Advanced Topics in Monetary Economics
New Keynesian Model, Bayesian Estimation, Extensions to Open Economy and to Include Financial Frictions
By Lawrence J. Christiano
We will review the basic New Keynesian model and its policy implications. We will consider the pros and cons of inflation targeting, the dangers posed by the zero lower bound on the nominal rate of interest and rationales for including credit and/or asset prices in monetary policy interest rate rules. We will discuss how to compute forecasts conditional on some specified interest rate path (or, the path of some other variable). We will extend the model to the open economy and by introducing financial frictions. Finally, we will use Dynare to solve models and to estimate them using Bayesian methods. No previous experience with Dynare will be assumed. The course is aimed at a broad audience, including people actively doing research with dynamic, stochastic, general equilibrium (DSGE) models, as well as people interested in seeing what these models are about and what they are used for. A substantial part of the course (including all analysis with Dynare) will occur in the afternoon sessions, however, these are not required to follow the morning lectures.
1) The simple New Keynesian (NK) model without capital (background: my handbook chapter). We will stress the key role in short term economic dynamics of aggregate demand, and the importance of good policy for guiding it. We will evaluate inflation targeting from this point of view. There is a reference to ‘networks’ in these lecture notes. See also. For a series of informal videos on DSGE models, see.
a) The basics: the model, from the ground up.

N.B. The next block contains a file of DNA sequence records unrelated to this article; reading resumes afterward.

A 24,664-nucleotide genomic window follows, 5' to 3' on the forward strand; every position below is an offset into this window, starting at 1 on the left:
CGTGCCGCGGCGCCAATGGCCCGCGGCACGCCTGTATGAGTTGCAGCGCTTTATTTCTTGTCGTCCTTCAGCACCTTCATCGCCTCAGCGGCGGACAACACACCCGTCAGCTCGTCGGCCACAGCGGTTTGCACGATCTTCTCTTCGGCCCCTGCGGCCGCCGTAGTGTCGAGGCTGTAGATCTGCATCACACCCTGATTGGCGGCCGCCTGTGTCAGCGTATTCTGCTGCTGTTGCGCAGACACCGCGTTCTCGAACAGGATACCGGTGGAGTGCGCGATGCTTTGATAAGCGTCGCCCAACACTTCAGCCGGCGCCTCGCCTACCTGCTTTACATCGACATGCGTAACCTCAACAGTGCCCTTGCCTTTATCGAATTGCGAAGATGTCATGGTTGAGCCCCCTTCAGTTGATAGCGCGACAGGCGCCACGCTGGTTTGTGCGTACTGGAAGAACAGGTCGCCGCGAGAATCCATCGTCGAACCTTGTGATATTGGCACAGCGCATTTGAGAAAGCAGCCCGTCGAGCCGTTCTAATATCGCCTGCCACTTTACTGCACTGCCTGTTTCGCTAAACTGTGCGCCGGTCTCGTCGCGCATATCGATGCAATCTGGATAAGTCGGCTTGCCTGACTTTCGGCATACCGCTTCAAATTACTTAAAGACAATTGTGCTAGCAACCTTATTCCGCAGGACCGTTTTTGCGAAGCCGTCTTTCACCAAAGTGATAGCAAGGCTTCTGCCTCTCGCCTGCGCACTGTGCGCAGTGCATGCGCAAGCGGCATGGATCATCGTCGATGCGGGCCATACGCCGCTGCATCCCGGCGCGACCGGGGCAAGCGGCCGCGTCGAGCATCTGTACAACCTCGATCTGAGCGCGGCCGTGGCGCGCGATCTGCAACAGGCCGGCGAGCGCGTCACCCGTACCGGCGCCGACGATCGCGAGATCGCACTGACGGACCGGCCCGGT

b) Log-linearizing the model:
i) Log-linearizing the price-setting equilibrium conditions: the NK Phillips curve.
ii) Log-linearizing the other equations quickly.
c) Assignment #9, first question in ‘exercises’ section 3, accomplishes three things.
i) Gives students experience with Dynare for solving and simulating models.
ii) Gets to the heart of the New Keynesian model by exploring its basic underlying economic principles.
iii) Shows how ‘news’ shocks might cause an inflation targeter to drive the interest rate in the ‘wrong’ direction and inadvertently trigger an inefficient stock market boom (Slides, manuscript; and section 3.2 of handbook chapter.)
d) Other, related materials.
a) State space representation of a model.
b) Elements of Bayesian inference (Bayes’ rule, MCMC algorithm).
c) A simple example to illustrate Bayes’ rule.
d) Assignment #9, questions after 1 in ‘exercises’ section 3.
e) As an application for policy analysis, we will consider two types of conditional forecasts:
i) Forecast conditional on a fixed value for the policy variable (or, almost any other variable).
ii) Forecast conditional on a sequence of forecasts of one (or, several) variables of interest.
iii) Here is some code for doing these forecasts in the simple, closed economy New Keynesian model.
4) Financial Frictions in Macroeconomics.
a) Micro foundations for the Costly State Verification (CSV) approach (zip file with code for the computations, and a version of the slides with more extensive derivations). The CSV model is used as a friction on the asset side of a bank’s balance sheet.
i) The model.
ii) The importance of risk shocks and news on risk.
iii) The response of monetary policy to an increase in interest rate spreads.
iv) Carefully documented (thanks to Ben Johannsen) Dynare code for replicating the material in this presentation.
c) Financial frictions on the liability side of banks’ balance sheet. Two-period exposition of Gertler-Karadi/Gertler-Kiyotaki model in which the financial frictions stem from bankers’ ability to ‘run away’ (section 3 of reading, handout).
i) Where the financial crisis fits in, relative to all the other factors driving the Great Recession. (I will put emphasis on a rollover crisis in the shadow banking system as described in Gertler-Kiyotaki (AER2015). For detailed lecture notes on this, as well as code for the simulations, see.)
ii) Why did economists and policymakers not foresee the Great Recession?
iii) Why did the Great Recession last so long?